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Hospitals must ensure staff understands the definition of what constitutes restraint or seclusion. Remember, it’s not the thing that constitutes a restraint, but its effect on the patient.
If the nurse puts up all four side rails and the patient is not able to lower them, then this constitutes a restraint. If a physician or practitioner orders that all four side rails be up, the nurse should clearly document if the patient is able to lower them without assistance and exit the bed. The same is true of a geri chair. If the patient can exit the chair when they want, then this would not be a restraint.
Make sure the policy includes and staff is aware of what is not a restraint. Forensic restraints such as handcuffs, shackles or other restrictive devices applied by the police or other law enforcement are not restraints and this should be stated in the hospital policy. Orthopedically prescribed devices are not a restraint and could include a cast, double Shantz dressing, surgically dressing or protective helmet. Physically holding down a child or patient for routine physical exams or tests for medical reasons is not a restraint. An example would be holding a child while doing a lumbar puncture or using a papoose board while suturing.
However, a therapeutic hold on a child who is throwing things and acting out or a behavioral health patient would be a restraint. There is an exception for the narrow carts used in places like the emergency department or post anesthesia care unit (PACU). These carts are narrow and usually have one solid side rail and it is necessary to sometimes put these up for patient safety to prevent the patient from falling out of the cart.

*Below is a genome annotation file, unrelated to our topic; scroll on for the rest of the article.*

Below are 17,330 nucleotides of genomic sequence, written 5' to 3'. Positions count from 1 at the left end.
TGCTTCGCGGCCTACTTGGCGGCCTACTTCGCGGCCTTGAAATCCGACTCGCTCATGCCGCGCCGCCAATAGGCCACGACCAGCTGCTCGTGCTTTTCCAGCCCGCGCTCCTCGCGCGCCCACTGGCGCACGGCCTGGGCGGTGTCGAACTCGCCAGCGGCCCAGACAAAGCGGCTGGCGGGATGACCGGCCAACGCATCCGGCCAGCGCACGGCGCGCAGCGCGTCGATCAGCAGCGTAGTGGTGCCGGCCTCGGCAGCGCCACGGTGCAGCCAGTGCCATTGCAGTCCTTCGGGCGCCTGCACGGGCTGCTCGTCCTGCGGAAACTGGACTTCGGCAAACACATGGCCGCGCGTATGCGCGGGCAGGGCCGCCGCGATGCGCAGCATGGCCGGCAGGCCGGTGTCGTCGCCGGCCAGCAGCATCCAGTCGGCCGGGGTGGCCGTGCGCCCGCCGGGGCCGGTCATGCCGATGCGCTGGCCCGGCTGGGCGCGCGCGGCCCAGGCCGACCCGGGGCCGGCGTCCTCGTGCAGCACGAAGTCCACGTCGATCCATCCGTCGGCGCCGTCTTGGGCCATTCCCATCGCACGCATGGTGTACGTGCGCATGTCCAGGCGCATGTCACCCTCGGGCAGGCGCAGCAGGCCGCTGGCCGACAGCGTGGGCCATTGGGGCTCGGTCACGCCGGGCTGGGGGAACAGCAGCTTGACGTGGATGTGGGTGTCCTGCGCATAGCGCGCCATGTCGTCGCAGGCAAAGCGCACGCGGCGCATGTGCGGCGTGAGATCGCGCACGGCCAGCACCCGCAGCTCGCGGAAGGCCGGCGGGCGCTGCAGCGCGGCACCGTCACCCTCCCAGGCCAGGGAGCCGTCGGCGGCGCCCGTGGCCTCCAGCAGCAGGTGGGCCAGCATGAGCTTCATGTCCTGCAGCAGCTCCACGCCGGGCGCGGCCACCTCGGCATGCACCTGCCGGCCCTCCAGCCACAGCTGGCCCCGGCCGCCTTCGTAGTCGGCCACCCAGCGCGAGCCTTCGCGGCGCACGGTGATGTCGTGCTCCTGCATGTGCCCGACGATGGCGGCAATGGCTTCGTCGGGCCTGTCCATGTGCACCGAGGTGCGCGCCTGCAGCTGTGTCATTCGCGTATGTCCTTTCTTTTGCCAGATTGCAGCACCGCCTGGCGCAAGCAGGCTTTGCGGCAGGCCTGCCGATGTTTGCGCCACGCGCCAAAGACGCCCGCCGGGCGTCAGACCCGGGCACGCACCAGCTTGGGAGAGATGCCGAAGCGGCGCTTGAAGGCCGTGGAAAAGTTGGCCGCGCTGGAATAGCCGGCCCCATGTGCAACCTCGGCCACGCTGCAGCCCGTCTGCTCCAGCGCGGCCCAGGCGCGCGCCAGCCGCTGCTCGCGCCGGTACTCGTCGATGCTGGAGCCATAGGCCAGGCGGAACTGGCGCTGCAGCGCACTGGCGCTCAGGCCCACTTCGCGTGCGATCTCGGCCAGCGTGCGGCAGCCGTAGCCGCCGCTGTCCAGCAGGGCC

Postural supports are also not a restraint. The patient is having knee surgery in the operating room so the knee is extended or the patient is in radiology having a knee MRI. An IV that is not tied or attached is also not a restraint. If a patient comes to the PACU still intubated this is not a restraint and is considered a continuation of the surgery.
The following recommendations will help prevent hospitals from receiving a deficiency in the area of restraint and seclusion:
The hospital needs a policy and procedure and all the above information should be contained in the policy. The surveyor may look at the use of restraint and or seclusion to make sure it is consistent with the policy. The policy should be reflective of the CMS restraint standards and any specific state law requirements.
There is a long list of things that must be in the staff education. The policy should include what categories of staff are responsible for assessing and monitoring the patient. Staff members who are able to remove or apply restraints should be educated on their role. Staff in radiology or ultrasound technicians may need to move the patient onto a cart or table and then reapply them.
Hospitals should be aware of when a report is required to be made to CMS. If the patient dies in either one or two soft wrist restraints, that does not cause the death; the hospital must document this on an internal log and note in the chart that the internal restraint log has been completed. The internal log must include the patient’s name, date of birth, date of death, attending practitioner, medical record number and diagnosis.
Otherwise, if the patient dies in restraints within 24 hours of being in a restraint or if the restraint causes the death within seven days it must be reported on a form and submitted to CMS regional office. It should be reported no later than the close of business the next day. The form is available here on the CMS website.
A copy of the restraint standards can be located here on the CMS website under Appendix A. The manual was updated April 1, 2015.